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Timeslip, Gymslip?

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"... So now we come to Timeslip, Gymslip? , that elusive, impossible to classify work which has prompted comparisons between works as widely varied as Virginia Woolf's Orlando and Muriel Spark's The Prime of Miss Jean Brodie. Melvyn Bragg, you've gone on record as calling it 'Possibly the most important twentieth century school story of them all.' That's an outstandingly bold assertion -- how would you set out to justify it?"

"For me, the central concept -- I'm afraid, if listeners have not yet read it (and if you haven't, please, please do - I can't urge you strongly enough) I'm going to have to be somewhat spoilery here -- but the idea of the narrator, the headmistress of an undistinguished girls' boarding school somewhere in the South-west -- who is on the surface one of the most dull and formulaic characters, the sort of person who could almost have fallen out of an Enid Blyton or an Angela Brazil -- as this still point, frozen in time -- Rupert Brooke, of course, famously wrote 'Stands the church clock at ten-to-three, and is there honey still for tea?' and it's that -- that sense of a peculiarly English timelessness you get from the "I" of Timeslip, Gymslip? -- we never do learn her name. The calendar on the wall of her office is permanently set on 1948, the Telegraph that's neatly folded on the corner of her tooled-leather desk is full of letters from indignant country doctors railing against the NHS, and yet, as you push outwards, the further you get from her centre point the more the post War starts to ripple into her consciousness -- you get - oh, everything from Beatniks to Vatican II to the Malaysian Konfrontasi -- but all of them filtered very dimly through layer upon layer of time and changed and twisted by that perpective, so the reader, too, is forced to confront their own assumptions -- we are all, ourselves, frozen in our own particular time-bubble, but it takes something like Timeslip, Gymslip? to bring that home to a reader -- As I said, it's an extraordinary achievement and I very much hope, if it wins the Man Booker that we may actually get to meet the author behind the "Tim Keith" pseudonym."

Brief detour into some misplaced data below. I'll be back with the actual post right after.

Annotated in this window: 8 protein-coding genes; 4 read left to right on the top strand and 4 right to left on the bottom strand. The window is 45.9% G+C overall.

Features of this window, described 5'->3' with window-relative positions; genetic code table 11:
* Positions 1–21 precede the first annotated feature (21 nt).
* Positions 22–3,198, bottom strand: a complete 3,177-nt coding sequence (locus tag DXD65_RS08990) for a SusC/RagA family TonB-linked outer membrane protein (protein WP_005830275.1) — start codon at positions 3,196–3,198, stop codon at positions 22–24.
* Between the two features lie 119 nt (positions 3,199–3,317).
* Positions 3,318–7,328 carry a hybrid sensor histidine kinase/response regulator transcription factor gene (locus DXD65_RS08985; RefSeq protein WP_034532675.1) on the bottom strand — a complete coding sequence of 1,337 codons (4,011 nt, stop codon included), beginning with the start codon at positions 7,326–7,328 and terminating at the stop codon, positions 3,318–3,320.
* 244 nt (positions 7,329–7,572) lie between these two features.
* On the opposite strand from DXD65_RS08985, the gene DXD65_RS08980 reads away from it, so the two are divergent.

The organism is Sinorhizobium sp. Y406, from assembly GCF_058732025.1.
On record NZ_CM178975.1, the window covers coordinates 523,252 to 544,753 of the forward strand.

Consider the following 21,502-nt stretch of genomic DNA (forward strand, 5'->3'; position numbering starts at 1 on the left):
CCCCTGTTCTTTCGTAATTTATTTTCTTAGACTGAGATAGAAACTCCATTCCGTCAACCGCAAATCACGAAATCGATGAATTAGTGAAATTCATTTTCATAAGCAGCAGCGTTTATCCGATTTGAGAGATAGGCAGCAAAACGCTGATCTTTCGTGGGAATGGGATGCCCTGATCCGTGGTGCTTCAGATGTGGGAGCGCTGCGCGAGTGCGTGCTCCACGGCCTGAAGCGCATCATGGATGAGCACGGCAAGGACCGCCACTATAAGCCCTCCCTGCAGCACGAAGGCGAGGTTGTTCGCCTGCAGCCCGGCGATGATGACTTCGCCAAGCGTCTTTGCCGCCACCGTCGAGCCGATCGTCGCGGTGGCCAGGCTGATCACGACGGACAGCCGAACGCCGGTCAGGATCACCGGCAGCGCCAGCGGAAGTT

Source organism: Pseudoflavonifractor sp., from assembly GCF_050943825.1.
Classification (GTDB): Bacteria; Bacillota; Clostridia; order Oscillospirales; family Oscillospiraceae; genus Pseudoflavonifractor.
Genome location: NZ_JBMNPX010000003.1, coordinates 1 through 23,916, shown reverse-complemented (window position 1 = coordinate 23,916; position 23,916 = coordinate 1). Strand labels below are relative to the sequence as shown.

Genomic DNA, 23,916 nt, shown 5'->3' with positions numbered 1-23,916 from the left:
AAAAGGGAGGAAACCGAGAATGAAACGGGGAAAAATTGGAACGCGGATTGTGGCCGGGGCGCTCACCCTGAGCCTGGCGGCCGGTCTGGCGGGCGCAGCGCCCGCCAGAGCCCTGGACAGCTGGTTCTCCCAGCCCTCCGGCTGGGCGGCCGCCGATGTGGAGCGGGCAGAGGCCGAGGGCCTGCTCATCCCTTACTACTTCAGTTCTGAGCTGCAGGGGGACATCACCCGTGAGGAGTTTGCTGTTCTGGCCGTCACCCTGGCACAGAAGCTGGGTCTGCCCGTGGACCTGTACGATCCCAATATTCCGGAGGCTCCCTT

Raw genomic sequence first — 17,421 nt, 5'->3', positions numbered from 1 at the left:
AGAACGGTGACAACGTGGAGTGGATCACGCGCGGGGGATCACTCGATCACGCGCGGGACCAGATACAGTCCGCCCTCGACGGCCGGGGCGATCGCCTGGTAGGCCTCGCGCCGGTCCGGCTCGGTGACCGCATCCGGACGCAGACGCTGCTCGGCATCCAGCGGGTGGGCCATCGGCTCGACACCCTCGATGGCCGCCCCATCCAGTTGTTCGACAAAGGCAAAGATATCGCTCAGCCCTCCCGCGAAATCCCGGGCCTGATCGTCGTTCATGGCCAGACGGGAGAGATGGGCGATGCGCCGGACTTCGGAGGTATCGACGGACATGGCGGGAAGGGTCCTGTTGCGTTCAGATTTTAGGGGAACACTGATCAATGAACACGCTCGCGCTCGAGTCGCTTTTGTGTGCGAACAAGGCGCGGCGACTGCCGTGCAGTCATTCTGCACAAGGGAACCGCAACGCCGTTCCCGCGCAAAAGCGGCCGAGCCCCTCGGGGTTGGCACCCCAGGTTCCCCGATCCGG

"That was Melvyn Bragg, on "Tim Keith's" Timeslip, Gymslip. And now we turn ---"